Two boys leaning on a wall overlooking the London city skyline
A view of the National Maritime Museum, a UNESCO World Heritage Site, as seen from Greenwich Royal Park. The Canary Wharf skyline behind provides a modern contrast. © Fas Khan c/o Unsplash
A view of the National Maritime Museum, a UNESCO World Heritage Site, as seen from Greenwich Royal Park. The Canary Wharf skyline behind provides a modern contrast. © Fas Khan c/o Unsplash

What We Know About Who Participates in Heritage

Part of the Heritage Counts series. 4 minute read.

Heritage is part of the fabric of our everyday lives. It provides opportunities for unique experiences both physically and digitally.

This article presents statistics on who takes up these experiences and highlights where there are opportunities to widen participation and improve access to historic buildings, sites and heritage resources.

Heritage is enjoyed by millions

The Department for Culture, Media and Sport’s (DCMS) flagship survey ‘Taking Part’ tracked levels of heritage engagement from 2005/06 until 2020/21, when the time series was disrupted due to the COVID-19 pandemic. Levels of participation in heritage saw little change during this time period. In 2019/20, 73% of respondents said they had visited a heritage site in the last 12 months, from a baseline of 70% recorded in 2005/06 (DCMS, 2020).

Our main source of official statistics now comes from The Participation Survey. This is a survey of adults in England that records levels of participation in a range of sectors, including heritage. It shows the following:

  • Many of us have experiences in the historic environment each year. In 2021/22, 63% of adults said they had visited a heritage site in person in the last 12 months (1). The most popular places to visit were parks/gardens with historic features (40%), historic landscapes/habitats (35%) and historic towns/cities (29%)
  • Physical engagement is much higher than digital engagement (2). In 2021/22, 20% of adults had engaged with heritage in a digital format. (DCMS, 2022). This is a pattern also seen in other cultural sectors

In addition, insight from The Visitor Attractions survey, an annual survey of visitor attractions in England undertaken by Historic England in collaboration with Visit England, shows that historic visitor attractions are enjoyed by millions of people every year. The most recent survey was carried out in 2023, and shows:

  • For the year 2023, attractions responding to the survey reported 71,741,000 visitors, with an average of 111,227 visitors per historic attraction.
  • On average, the number of admissions to historic sites grew by 11% compared to 2022.
  • The number of visitors to historic attractions in 2023 was 12% short of the number of visitors in 2019 (pre COVID-19 pandemic). However, historic sites outperformed the wider attractions sector, where the number of visitors was 28% below 2019 levels.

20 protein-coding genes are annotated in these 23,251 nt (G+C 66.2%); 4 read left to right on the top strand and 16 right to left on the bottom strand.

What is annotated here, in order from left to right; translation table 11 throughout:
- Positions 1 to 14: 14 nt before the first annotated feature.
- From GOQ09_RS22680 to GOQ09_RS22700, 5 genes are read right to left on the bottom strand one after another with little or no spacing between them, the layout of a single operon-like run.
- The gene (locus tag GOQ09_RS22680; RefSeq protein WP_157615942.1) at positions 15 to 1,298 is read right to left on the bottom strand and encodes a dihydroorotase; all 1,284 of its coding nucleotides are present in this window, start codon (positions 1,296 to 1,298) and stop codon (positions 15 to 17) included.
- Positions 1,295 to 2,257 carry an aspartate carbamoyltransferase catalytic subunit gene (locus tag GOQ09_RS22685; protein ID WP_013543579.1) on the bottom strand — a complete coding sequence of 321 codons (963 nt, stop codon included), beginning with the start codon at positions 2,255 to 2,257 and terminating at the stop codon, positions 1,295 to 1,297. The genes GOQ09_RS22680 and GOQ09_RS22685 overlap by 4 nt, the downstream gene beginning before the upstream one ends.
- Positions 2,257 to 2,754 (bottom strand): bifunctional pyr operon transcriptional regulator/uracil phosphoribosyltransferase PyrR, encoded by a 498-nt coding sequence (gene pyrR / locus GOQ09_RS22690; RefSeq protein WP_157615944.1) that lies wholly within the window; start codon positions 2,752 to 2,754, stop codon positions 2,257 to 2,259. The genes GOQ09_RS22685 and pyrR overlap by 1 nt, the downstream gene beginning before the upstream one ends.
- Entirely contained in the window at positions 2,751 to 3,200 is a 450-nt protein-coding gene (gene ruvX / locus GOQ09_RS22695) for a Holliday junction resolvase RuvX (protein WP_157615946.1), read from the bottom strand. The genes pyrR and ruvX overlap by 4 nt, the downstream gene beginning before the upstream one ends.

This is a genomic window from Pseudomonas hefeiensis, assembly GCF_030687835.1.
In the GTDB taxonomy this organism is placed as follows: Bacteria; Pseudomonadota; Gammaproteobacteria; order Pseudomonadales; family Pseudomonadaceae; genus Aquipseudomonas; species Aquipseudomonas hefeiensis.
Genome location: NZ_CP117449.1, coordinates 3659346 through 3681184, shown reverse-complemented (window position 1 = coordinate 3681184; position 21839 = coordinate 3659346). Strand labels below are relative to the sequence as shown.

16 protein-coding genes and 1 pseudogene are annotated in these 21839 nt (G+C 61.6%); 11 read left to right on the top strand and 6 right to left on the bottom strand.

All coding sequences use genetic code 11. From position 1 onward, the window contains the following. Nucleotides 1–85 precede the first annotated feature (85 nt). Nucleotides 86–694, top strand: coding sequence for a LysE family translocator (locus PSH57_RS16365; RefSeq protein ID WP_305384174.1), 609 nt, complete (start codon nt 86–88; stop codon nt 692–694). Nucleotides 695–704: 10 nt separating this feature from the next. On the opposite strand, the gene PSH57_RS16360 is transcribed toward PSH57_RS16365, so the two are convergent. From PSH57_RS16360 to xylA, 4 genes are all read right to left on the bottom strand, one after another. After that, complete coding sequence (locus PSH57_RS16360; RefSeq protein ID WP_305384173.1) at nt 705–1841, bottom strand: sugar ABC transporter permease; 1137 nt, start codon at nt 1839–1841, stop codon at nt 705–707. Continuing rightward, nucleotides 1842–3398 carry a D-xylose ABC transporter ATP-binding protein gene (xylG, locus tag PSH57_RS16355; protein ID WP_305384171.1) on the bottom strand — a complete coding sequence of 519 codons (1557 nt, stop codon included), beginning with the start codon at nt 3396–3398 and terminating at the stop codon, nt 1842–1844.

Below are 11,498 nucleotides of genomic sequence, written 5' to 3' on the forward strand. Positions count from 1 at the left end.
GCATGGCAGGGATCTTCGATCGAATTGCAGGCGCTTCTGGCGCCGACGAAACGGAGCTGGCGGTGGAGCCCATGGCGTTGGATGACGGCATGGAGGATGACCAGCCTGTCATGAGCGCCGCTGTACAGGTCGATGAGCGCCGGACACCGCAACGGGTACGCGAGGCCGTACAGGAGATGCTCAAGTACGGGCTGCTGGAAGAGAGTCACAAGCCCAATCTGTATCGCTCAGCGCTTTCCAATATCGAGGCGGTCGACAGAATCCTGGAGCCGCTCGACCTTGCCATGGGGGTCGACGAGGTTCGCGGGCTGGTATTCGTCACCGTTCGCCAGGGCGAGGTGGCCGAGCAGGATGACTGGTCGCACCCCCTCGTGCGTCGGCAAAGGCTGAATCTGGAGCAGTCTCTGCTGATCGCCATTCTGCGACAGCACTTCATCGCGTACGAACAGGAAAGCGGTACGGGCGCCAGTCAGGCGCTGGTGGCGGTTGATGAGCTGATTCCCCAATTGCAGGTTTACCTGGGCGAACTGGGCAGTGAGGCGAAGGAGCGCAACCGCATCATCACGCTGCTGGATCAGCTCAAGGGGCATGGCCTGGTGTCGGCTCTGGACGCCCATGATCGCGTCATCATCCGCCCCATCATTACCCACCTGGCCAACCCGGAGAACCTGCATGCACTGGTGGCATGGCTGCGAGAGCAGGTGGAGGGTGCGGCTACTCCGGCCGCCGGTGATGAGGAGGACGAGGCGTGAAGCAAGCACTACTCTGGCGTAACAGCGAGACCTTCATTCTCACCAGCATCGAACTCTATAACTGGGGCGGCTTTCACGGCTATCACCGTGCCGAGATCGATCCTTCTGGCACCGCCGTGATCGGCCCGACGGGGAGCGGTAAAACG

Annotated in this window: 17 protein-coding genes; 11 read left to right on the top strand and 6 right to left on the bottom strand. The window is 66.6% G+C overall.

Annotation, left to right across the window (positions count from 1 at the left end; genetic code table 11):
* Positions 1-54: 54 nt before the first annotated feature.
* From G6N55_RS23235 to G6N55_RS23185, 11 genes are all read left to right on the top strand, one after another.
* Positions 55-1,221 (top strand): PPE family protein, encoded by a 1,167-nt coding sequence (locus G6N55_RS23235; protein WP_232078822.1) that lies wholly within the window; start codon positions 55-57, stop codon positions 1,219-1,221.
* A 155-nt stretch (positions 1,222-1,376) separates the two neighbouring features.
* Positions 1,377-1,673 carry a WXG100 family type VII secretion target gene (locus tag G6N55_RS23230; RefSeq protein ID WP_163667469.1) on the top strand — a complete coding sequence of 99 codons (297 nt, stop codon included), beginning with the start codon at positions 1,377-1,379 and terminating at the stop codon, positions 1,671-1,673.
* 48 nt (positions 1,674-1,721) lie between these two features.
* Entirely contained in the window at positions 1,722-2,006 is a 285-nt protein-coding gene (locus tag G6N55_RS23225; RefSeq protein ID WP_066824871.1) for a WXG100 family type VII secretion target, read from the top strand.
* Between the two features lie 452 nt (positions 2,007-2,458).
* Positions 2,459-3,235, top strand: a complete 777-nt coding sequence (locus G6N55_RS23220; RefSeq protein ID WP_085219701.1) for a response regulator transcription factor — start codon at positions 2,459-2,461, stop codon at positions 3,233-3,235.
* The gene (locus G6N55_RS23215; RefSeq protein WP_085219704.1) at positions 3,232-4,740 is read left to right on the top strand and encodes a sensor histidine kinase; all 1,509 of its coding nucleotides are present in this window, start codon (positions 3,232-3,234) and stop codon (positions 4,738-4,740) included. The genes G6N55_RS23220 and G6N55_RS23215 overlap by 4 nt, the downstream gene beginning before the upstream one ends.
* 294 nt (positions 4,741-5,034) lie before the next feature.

Participation in heritage can vary by sociodemographic group

Both Taking Part and the current Participation Survey suggest that participation in heritage varies, with people from ethnic backgrounds and residents of more deprived areas underrepresented in the official statistics.

  • In 2019/20, 75.3% of people from a White background reported engaging with heritage in the last 12 months compared to 59.5% of people who identified as from an Asian background and 41.1% of people who identified as Black (DCMS, 2020)
  • The Participation Survey shows a negative relationship between engagement and IMD (Index of Multiple Deprivation), with people living in more deprived neighbourhoods less likely to engage in heritage (DCMS, 2022). This is supported by secondary analysis of data from the Understanding Society and Taking Part survey published in 2021. These found that, regardless of their individual characteristics, people living in the most deprived places are less likely to engage than those in the least deprived (Mak et al, 2021)
  • On the other hand, the gap between those visiting heritage with a long-term illness or disability has shrunk over time, reflecting improvements in the accessibility of heritage sites. In 2005/06, 63.9% of respondents with a limiting illness or disability participated in the historic environment; by 2019/20, this figure had risen to 70.8% (Heritage Indicators, 2021)

Opportunities to increase heritage participation exist

Widening participation with heritage is a priority for the sector given the importance of heritage to people’s mental health wellbeing (see evidence reviews by Maeer et al, 2016; Pennington et al, 2018; and Gallou, 2022).